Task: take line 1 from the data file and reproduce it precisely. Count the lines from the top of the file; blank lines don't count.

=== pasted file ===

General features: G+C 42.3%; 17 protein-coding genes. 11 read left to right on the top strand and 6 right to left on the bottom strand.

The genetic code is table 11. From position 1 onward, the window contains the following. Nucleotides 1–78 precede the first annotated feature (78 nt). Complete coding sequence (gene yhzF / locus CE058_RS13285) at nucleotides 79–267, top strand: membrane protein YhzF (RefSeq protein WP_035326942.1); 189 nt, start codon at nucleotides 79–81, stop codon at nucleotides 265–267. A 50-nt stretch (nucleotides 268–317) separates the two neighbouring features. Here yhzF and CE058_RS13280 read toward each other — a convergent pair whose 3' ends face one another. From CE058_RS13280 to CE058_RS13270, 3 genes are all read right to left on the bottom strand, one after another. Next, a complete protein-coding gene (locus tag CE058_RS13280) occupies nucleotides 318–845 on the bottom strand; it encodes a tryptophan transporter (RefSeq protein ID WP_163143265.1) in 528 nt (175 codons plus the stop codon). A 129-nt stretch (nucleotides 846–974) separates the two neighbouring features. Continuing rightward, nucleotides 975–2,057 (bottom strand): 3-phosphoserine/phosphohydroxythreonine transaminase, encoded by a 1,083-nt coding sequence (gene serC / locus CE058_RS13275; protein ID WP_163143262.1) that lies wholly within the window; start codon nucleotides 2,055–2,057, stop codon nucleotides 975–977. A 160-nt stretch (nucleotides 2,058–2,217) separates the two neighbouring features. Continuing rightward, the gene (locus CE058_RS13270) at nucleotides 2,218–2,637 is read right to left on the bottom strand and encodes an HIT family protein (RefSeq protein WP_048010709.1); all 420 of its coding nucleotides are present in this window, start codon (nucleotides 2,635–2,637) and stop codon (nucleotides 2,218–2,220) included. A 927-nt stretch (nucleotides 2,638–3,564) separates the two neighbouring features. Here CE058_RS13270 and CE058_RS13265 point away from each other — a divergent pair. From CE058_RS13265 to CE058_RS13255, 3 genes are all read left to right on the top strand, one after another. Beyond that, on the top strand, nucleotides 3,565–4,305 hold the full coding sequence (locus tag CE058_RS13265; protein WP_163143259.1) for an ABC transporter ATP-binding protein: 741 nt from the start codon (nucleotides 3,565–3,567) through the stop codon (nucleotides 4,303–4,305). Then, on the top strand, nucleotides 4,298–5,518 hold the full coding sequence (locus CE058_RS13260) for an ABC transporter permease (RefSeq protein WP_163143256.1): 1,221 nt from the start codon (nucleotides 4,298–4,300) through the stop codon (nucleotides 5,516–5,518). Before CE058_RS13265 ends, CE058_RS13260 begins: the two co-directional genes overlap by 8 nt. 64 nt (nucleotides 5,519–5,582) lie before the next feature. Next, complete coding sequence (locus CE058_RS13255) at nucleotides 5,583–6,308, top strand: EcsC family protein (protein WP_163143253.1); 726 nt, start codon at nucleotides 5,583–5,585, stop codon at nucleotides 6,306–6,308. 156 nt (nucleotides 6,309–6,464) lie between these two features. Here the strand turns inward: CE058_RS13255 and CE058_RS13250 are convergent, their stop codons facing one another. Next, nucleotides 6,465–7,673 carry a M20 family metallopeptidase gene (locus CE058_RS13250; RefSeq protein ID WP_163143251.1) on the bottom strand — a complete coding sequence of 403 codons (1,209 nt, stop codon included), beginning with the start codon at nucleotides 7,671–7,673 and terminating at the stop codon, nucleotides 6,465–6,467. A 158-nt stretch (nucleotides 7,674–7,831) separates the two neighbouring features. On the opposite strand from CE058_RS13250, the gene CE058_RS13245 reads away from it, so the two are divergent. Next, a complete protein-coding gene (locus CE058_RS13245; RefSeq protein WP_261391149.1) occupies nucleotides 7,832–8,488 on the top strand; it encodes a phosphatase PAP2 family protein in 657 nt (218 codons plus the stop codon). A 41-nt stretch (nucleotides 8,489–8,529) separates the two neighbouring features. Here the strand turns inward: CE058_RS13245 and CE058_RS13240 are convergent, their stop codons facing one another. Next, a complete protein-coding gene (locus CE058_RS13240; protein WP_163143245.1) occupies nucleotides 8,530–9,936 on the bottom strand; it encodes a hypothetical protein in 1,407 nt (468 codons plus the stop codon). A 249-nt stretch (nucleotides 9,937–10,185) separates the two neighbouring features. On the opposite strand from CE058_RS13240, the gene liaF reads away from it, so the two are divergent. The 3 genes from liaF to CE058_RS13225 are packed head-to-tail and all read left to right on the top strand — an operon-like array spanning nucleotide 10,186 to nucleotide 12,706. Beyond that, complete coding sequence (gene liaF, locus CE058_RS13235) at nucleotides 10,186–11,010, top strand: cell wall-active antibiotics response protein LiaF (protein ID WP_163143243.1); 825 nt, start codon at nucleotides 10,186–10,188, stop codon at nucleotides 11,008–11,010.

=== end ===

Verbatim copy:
General features: G+C 42.3%; 17 protein-coding genes. 11 read left to right on the top strand and 6 right to left on the bottom strand.